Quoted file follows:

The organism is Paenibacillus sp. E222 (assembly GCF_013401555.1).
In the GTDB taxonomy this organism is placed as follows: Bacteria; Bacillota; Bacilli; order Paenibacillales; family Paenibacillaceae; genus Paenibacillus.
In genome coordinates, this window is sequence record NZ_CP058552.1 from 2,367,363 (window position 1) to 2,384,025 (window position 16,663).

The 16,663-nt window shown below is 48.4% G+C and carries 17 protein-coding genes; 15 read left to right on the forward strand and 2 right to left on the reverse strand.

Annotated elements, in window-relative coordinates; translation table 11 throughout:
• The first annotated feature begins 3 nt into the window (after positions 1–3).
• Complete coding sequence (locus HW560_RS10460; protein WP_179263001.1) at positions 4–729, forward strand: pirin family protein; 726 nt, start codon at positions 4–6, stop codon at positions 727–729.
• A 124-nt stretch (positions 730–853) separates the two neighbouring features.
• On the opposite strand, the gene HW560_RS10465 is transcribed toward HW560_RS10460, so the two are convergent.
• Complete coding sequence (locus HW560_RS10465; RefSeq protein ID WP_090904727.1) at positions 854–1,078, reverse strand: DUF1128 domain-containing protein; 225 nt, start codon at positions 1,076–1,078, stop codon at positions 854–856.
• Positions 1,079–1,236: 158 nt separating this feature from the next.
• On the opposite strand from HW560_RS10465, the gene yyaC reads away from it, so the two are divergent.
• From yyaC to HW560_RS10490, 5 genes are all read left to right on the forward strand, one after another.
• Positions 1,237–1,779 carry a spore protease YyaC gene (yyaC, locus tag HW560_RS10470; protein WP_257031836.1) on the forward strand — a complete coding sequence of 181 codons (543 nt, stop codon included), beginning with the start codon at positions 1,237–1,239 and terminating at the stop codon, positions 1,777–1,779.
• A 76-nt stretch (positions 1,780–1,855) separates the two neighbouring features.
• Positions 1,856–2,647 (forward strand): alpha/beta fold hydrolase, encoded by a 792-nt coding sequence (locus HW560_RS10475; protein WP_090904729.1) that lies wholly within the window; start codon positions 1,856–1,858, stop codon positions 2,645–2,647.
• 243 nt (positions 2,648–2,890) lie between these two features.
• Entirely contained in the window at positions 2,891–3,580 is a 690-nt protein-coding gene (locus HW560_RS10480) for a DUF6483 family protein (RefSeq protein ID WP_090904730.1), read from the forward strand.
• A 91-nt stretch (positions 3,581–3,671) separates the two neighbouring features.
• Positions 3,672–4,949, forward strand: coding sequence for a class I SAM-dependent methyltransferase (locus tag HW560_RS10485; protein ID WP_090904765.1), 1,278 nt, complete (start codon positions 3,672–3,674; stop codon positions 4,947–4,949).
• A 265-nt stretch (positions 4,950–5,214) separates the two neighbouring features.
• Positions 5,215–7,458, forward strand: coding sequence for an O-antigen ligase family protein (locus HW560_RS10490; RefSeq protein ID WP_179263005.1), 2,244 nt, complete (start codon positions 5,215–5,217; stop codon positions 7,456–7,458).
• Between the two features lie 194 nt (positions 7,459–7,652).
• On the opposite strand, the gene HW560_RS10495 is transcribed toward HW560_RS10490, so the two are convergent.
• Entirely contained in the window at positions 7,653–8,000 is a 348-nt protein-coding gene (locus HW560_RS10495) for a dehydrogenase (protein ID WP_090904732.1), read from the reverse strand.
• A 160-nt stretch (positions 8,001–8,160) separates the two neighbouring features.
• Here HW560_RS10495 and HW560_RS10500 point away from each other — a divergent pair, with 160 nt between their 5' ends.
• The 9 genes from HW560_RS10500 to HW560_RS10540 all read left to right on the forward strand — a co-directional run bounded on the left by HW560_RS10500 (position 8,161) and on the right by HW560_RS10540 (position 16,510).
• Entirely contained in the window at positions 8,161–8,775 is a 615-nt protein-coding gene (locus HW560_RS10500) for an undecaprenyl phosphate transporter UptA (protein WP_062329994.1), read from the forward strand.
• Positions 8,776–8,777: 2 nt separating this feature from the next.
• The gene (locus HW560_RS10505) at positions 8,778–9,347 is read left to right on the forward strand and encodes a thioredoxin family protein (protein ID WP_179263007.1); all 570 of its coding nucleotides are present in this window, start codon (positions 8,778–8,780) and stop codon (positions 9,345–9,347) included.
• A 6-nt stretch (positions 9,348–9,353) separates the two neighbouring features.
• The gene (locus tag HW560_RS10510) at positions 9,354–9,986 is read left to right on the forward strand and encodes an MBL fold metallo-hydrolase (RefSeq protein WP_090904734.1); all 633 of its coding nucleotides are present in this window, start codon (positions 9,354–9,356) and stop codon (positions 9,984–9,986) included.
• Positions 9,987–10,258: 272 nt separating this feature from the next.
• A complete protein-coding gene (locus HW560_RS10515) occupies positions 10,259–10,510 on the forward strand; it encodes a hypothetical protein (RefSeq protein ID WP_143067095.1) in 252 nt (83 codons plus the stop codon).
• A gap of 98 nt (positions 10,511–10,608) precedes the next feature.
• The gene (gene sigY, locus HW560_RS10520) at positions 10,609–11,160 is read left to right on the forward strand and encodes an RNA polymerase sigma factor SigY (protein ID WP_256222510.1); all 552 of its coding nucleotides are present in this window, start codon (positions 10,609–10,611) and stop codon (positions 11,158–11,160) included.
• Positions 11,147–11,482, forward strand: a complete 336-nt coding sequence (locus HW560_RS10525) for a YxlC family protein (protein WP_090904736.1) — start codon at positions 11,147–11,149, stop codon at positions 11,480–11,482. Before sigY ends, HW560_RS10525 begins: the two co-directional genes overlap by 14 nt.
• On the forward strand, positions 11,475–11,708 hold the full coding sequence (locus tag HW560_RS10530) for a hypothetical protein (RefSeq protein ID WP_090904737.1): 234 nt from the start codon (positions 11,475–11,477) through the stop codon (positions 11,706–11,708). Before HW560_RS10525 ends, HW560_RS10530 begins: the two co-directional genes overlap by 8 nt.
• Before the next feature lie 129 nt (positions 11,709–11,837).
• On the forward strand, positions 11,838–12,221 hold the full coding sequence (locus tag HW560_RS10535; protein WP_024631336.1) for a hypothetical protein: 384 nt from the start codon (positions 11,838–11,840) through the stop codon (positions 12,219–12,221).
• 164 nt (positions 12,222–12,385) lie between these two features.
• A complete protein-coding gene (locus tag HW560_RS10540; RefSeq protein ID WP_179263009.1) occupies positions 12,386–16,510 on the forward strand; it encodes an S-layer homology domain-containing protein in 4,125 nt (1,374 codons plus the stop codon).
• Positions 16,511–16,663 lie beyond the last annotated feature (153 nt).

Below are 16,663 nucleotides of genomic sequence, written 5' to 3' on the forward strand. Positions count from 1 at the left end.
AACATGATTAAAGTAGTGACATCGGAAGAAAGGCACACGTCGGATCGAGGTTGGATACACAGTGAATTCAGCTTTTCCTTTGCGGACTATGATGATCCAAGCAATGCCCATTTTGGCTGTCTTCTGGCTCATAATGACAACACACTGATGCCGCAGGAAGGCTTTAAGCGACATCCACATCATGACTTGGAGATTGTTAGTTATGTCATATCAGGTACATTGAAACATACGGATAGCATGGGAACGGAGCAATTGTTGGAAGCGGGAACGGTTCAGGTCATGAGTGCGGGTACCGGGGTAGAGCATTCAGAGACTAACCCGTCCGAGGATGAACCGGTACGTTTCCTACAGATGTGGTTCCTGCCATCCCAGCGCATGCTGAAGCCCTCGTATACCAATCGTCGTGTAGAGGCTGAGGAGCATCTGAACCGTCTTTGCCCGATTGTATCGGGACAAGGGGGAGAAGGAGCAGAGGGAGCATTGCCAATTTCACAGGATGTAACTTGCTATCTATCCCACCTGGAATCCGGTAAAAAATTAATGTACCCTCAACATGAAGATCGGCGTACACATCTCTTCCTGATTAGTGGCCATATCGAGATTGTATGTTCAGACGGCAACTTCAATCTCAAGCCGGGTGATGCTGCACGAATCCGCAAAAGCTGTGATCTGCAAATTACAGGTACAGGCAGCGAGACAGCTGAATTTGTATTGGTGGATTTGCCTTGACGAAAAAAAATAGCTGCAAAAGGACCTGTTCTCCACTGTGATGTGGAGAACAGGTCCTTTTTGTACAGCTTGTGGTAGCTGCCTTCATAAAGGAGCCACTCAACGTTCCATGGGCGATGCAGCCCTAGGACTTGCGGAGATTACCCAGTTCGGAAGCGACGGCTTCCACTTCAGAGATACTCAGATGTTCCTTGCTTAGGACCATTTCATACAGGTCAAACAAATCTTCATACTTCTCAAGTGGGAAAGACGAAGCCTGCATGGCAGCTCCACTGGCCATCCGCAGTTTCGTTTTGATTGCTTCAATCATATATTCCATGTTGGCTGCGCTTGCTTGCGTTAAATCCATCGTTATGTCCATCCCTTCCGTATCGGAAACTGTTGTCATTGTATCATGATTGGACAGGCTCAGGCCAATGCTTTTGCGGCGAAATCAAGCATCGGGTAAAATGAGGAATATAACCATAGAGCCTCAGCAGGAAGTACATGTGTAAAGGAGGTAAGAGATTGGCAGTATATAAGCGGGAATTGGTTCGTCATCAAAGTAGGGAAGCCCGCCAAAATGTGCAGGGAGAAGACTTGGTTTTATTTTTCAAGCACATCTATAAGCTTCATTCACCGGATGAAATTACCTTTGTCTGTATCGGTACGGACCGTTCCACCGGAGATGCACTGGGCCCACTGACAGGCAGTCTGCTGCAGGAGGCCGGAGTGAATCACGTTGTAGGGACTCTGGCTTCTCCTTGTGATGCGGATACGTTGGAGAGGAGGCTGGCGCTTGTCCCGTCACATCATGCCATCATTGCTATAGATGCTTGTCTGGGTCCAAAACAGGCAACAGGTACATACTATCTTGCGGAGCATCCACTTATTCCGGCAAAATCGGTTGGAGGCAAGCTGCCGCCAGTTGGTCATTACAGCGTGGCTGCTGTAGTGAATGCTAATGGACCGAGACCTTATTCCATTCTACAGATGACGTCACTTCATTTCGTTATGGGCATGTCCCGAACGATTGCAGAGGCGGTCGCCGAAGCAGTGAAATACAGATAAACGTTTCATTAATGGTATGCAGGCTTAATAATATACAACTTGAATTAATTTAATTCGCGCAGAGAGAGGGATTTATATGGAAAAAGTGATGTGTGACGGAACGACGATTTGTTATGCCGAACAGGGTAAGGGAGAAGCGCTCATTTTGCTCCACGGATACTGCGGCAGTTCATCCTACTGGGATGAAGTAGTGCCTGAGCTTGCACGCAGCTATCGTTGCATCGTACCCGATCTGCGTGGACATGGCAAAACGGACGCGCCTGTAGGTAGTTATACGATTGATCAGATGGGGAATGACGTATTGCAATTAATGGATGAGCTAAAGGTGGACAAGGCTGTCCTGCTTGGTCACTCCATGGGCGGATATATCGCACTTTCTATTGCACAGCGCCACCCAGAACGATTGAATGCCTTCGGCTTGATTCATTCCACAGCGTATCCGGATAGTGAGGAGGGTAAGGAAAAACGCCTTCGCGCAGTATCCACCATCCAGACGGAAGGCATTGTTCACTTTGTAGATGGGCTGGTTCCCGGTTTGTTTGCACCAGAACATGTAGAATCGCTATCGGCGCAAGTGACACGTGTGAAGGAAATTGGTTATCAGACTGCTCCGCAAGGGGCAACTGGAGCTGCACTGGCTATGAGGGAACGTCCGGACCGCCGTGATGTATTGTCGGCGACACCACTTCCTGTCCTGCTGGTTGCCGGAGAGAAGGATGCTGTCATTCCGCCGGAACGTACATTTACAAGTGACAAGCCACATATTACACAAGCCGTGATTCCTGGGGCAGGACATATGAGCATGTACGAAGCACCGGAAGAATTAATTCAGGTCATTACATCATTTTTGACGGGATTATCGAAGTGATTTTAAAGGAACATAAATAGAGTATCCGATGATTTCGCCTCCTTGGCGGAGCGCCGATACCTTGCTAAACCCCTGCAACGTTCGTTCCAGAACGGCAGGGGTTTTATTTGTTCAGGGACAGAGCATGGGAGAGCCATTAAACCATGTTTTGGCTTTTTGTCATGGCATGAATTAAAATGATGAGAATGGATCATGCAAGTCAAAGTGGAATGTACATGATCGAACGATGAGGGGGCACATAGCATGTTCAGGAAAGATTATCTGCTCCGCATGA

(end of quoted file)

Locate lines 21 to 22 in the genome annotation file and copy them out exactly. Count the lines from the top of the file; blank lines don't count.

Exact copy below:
• A 265-nt stretch (positions 4,950–5,214) separates the two neighbouring features.
• Positions 5,215–7,458, forward strand: coding sequence for an O-antigen ligase family protein (locus HW560_RS10490; RefSeq protein ID WP_179263005.1), 2,244 nt, complete (start codon positions 5,215–5,217; stop codon positions 7,456–7,458).